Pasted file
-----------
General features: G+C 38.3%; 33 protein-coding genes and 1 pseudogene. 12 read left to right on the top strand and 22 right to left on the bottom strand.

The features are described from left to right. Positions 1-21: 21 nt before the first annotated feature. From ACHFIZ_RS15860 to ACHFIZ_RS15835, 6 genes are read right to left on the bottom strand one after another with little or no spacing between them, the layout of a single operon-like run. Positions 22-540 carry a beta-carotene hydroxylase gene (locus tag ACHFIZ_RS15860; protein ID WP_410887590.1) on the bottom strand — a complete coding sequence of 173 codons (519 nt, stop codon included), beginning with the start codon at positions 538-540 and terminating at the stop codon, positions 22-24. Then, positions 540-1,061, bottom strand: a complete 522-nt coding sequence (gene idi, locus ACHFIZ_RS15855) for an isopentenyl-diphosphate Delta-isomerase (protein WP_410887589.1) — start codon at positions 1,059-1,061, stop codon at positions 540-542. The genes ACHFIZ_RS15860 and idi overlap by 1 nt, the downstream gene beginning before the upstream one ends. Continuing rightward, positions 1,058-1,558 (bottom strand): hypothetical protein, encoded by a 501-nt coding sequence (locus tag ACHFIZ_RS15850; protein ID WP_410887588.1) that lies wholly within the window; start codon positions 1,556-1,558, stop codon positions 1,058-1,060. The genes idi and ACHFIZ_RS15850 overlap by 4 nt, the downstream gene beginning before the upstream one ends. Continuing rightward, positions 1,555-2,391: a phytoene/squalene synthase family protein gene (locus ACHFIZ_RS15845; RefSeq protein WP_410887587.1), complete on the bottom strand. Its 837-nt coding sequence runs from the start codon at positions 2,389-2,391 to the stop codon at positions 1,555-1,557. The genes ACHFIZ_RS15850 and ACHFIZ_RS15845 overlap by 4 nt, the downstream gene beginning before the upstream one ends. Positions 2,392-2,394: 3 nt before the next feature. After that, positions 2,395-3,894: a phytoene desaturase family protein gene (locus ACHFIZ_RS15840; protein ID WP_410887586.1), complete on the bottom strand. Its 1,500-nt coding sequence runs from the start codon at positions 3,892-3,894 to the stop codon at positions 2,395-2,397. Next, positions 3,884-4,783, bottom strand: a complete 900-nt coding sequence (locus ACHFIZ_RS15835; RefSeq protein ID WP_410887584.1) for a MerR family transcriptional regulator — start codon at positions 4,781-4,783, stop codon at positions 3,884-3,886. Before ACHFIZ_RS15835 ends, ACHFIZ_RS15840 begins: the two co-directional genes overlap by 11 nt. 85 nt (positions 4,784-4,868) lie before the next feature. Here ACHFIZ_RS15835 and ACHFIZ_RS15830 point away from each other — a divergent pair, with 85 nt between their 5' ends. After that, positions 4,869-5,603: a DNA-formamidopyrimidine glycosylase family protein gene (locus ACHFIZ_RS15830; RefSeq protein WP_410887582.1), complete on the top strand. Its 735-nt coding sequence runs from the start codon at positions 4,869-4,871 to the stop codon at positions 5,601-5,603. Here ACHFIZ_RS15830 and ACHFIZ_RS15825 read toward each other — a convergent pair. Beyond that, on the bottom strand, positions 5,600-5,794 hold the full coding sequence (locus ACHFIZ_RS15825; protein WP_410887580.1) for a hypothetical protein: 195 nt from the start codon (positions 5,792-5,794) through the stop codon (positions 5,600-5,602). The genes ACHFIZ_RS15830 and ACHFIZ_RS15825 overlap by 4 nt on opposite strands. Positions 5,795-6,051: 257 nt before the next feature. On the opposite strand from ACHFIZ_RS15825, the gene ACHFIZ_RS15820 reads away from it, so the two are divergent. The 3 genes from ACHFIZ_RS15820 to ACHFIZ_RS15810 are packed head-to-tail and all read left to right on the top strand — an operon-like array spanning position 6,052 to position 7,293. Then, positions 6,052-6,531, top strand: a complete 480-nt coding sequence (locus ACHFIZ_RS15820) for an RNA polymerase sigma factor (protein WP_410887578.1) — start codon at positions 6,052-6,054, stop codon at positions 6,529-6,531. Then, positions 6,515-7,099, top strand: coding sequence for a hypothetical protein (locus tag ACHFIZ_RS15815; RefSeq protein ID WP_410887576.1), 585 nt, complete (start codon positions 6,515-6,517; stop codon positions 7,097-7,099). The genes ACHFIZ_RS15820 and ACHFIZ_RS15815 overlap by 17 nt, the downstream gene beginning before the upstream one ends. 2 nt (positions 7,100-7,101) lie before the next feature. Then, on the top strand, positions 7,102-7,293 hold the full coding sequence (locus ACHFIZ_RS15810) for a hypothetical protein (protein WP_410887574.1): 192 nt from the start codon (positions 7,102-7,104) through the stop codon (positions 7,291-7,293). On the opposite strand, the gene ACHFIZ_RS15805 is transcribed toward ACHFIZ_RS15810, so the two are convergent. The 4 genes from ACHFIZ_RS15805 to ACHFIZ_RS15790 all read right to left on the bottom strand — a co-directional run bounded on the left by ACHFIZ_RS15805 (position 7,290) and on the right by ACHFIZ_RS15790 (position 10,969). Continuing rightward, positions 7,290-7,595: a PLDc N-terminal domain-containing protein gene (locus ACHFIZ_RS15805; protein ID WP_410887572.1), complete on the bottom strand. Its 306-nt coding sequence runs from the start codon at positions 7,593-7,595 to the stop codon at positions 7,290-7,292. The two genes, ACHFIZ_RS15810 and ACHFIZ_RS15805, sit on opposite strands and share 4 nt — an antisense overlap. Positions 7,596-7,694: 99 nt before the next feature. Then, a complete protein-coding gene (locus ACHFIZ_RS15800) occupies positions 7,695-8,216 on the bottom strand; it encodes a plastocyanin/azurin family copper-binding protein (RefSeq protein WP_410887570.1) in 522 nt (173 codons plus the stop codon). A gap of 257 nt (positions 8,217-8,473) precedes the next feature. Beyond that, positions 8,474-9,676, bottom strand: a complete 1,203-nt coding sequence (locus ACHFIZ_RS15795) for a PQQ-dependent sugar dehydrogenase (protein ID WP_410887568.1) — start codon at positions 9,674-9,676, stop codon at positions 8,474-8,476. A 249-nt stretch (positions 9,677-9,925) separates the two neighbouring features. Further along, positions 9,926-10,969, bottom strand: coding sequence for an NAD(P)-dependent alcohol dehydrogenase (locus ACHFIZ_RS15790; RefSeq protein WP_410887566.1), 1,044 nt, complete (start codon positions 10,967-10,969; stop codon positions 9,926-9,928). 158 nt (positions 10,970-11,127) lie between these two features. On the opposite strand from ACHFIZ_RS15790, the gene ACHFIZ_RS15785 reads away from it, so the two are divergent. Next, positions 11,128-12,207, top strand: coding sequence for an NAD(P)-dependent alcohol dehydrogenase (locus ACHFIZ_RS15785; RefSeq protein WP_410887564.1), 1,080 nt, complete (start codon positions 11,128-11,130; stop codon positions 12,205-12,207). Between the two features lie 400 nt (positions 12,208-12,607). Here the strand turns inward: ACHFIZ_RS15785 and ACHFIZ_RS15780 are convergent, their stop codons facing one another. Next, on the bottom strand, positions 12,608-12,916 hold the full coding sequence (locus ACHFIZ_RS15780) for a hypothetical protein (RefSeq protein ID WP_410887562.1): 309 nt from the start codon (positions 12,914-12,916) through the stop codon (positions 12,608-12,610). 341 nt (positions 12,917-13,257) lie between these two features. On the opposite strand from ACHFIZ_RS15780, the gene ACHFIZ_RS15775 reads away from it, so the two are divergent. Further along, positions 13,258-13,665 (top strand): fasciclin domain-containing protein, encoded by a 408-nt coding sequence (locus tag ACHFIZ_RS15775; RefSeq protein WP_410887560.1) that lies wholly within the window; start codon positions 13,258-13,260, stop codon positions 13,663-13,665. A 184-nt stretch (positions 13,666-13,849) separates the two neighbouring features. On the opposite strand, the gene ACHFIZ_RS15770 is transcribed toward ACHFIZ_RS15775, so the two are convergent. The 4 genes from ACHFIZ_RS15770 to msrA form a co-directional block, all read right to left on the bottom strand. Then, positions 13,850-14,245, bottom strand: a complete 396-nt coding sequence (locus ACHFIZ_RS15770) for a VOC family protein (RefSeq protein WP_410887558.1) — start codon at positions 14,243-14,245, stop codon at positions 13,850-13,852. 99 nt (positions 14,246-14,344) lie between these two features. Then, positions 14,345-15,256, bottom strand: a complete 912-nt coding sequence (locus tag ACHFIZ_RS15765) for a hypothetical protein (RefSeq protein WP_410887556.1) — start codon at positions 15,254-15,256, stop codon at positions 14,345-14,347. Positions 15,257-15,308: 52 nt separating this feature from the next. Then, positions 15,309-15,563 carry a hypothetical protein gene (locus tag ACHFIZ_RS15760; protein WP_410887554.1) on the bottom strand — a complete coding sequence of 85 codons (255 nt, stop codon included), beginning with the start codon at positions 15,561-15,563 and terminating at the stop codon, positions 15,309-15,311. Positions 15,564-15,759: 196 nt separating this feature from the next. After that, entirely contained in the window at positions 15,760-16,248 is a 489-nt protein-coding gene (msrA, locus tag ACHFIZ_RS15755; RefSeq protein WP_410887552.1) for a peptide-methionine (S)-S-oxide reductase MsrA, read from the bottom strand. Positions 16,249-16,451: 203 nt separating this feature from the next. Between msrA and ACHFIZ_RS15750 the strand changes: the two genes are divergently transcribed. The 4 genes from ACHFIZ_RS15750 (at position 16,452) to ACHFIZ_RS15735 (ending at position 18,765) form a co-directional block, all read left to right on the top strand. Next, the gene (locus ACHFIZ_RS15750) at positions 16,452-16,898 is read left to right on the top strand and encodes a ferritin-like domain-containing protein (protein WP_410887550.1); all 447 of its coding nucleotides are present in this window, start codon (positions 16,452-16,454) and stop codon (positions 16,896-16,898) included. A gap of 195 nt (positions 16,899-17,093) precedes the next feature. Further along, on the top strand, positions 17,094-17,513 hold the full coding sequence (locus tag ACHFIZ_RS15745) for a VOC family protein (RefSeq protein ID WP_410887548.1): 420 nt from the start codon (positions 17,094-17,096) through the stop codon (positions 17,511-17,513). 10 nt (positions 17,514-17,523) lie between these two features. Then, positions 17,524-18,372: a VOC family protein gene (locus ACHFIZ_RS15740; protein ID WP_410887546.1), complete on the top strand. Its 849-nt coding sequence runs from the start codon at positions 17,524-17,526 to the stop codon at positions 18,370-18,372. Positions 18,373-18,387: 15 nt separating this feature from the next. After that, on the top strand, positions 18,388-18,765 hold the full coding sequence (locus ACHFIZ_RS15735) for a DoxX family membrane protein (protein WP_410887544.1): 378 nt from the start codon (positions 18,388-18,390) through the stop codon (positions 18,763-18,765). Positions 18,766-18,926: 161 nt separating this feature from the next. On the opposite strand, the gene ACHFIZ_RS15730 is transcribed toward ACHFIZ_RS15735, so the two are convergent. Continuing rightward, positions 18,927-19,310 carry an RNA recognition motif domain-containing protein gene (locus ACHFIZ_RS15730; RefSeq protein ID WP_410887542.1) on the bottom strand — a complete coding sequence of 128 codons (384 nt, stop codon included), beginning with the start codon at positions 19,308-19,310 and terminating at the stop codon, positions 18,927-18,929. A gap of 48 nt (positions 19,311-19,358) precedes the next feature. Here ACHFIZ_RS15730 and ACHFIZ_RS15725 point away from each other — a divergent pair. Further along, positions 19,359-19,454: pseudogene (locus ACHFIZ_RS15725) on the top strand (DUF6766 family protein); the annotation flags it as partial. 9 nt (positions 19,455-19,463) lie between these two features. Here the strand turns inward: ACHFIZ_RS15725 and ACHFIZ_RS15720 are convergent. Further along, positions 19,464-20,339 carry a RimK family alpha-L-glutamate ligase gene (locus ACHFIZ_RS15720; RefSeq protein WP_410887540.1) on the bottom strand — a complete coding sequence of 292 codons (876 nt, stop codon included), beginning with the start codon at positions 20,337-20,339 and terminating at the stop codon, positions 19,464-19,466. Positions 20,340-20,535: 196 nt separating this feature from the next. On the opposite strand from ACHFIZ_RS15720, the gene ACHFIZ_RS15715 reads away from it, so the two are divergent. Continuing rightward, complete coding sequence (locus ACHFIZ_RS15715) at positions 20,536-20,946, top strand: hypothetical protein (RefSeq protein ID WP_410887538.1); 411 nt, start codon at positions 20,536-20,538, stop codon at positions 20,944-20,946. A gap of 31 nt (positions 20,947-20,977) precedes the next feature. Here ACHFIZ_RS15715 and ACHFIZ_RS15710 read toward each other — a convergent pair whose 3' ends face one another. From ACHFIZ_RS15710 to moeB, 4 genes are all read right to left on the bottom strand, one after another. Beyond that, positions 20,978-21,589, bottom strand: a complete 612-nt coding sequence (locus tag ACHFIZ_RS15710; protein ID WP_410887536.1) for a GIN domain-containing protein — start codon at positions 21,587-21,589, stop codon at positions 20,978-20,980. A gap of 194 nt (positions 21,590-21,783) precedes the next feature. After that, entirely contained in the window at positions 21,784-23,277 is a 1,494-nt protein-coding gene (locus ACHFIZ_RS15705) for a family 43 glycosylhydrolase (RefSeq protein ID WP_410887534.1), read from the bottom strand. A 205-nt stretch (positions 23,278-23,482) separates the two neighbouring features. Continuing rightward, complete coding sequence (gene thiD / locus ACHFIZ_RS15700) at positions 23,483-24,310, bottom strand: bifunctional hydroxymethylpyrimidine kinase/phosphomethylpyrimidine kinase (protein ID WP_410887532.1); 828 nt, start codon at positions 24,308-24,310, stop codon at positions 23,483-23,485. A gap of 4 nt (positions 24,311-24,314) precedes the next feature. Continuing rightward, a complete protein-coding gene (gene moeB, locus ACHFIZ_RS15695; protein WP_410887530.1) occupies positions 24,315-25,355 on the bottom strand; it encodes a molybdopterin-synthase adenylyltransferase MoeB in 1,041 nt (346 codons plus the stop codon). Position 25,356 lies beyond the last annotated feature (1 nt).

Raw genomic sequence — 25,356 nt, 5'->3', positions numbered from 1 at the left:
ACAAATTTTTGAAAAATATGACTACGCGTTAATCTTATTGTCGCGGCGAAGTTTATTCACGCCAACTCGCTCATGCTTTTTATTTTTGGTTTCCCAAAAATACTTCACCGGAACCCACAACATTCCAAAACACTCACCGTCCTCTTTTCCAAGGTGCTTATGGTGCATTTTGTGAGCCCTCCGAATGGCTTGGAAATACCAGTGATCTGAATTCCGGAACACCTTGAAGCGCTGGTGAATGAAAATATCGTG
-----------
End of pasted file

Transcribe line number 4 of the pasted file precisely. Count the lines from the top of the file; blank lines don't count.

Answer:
ACAAATTTTTGAAAAATATGACTACGCGTTAATCTTATTGTCGCGGCGAAGTTTATTCACGCCAACTCGCTCATGCTTTTTATTTTTGGTTTCCCAAAAATACTTCACCGGAACCCACAACATTCCAAAACACTCACCGTCCTCTTTTCCAAGGTGCTTATGGTGCATTTTGTGAGCCCTCCGAATGGCTTGGAAATACCAGTGATCTGAATTCCGGAACACCTTGAAGCGCTGGTGAATGAAAATATCGTG